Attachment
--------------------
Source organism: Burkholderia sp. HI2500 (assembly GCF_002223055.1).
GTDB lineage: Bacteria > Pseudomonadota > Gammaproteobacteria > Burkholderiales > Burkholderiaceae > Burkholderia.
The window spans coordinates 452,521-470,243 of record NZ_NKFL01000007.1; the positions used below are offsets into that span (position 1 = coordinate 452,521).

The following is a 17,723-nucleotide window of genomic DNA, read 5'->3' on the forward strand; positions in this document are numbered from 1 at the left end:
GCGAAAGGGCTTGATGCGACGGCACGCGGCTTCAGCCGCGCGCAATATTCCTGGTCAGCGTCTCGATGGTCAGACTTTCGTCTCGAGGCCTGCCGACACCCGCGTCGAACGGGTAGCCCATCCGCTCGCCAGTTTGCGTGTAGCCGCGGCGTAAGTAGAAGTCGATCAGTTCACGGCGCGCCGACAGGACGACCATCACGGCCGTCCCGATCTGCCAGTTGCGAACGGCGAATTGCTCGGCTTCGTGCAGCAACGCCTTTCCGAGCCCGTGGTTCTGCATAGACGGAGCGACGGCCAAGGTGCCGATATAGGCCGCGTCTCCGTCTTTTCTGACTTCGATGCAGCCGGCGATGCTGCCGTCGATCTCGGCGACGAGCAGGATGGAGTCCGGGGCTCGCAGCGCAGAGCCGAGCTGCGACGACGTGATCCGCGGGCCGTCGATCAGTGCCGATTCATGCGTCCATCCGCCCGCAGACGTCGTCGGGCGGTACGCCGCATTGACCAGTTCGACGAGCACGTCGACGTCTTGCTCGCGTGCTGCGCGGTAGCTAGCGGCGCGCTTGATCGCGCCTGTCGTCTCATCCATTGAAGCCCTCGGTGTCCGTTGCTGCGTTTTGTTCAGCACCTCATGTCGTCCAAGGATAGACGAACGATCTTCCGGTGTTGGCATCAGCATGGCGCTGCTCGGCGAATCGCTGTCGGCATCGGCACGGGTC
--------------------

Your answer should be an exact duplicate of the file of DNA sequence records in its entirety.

Source organism: Burkholderia sp. HI2500 (assembly GCF_002223055.1).
GTDB lineage: Bacteria > Pseudomonadota > Gammaproteobacteria > Burkholderiales > Burkholderiaceae > Burkholderia.
The window spans coordinates 452,521-470,243 of record NZ_NKFL01000007.1; the positions used below are offsets into that span (position 1 = coordinate 452,521).

The following is a 17,723-nucleotide window of genomic DNA, read 5'->3' on the forward strand; positions in this document are numbered from 1 at the left end:
GCGAAAGGGCTTGATGCGACGGCACGCGGCTTCAGCCGCGCGCAATATTCCTGGTCAGCGTCTCGATGGTCAGACTTTCGTCTCGAGGCCTGCCGACACCCGCGTCGAACGGGTAGCCCATCCGCTCGCCAGTTTGCGTGTAGCCGCGGCGTAAGTAGAAGTCGATCAGTTCACGGCGCGCCGACAGGACGACCATCACGGCCGTCCCGATCTGCCAGTTGCGAACGGCGAATTGCTCGGCTTCGTGCAGCAACGCCTTTCCGAGCCCGTGGTTCTGCATAGACGGAGCGACGGCCAAGGTGCCGATATAGGCCGCGTCTCCGTCTTTTCTGACTTCGATGCAGCCGGCGATGCTGCCGTCGATCTCGGCGACGAGCAGGATGGAGTCCGGGGCTCGCAGCGCAGAGCCGAGCTGCGACGACGTGATCCGCGGGCCGTCGATCAGTGCCGATTCATGCGTCCATCCGCCCGCAGACGTCGTCGGGCGGTACGCCGCATTGACCAGTTCGACGAGCACGTCGACGTCTTGCTCGCGTGCTGCGCGGTAGCTAGCGGCGCGCTTGATCGCGCCTGTCGTCTCATCCATTGAAGCCCTCGGTGTCCGTTGCTGCGTTTTGTTCAGCACCTCATGTCGTCCAAGGATAGACGAACGATCTTCCGGTGTTGGCATCAGCATGGCGCTGCTCGGCGAATCGCTGTCGGCATCGGCACGGGTC